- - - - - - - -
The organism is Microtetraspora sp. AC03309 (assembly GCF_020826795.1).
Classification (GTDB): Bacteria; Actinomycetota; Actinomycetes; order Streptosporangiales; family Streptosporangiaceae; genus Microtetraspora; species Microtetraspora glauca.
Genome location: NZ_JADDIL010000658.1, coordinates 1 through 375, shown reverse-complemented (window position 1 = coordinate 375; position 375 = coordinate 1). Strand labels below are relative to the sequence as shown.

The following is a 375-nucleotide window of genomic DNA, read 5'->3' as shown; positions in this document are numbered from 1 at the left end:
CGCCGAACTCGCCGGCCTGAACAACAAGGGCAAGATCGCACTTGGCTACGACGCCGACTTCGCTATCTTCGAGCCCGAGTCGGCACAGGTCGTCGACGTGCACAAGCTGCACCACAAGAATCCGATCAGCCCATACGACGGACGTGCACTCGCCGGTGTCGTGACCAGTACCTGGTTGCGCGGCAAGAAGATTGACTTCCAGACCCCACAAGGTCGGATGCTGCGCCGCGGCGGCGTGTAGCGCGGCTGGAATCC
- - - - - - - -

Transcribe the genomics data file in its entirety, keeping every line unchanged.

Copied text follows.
The organism is Microtetraspora sp. AC03309 (assembly GCF_020826795.1).
Classification (GTDB): Bacteria; Actinomycetota; Actinomycetes; order Streptosporangiales; family Streptosporangiaceae; genus Microtetraspora; species Microtetraspora glauca.
Genome location: NZ_JADDIL010000658.1, coordinates 1 through 375, shown reverse-complemented (window position 1 = coordinate 375; position 375 = coordinate 1). Strand labels below are relative to the sequence as shown.

The following is a 375-nucleotide window of genomic DNA, read 5'->3' as shown; positions in this document are numbered from 1 at the left end:
CGCCGAACTCGCCGGCCTGAACAACAAGGGCAAGATCGCACTTGGCTACGACGCCGACTTCGCTATCTTCGAGCCCGAGTCGGCACAGGTCGTCGACGTGCACAAGCTGCACCACAAGAATCCGATCAGCCCATACGACGGACGTGCACTCGCCGGTGTCGTGACCAGTACCTGGTTGCGCGGCAAGAAGATTGACTTCCAGACCCCACAAGGTCGGATGCTGCGCCGCGGCGGCGTGTAGCGCGGCTGGAATCC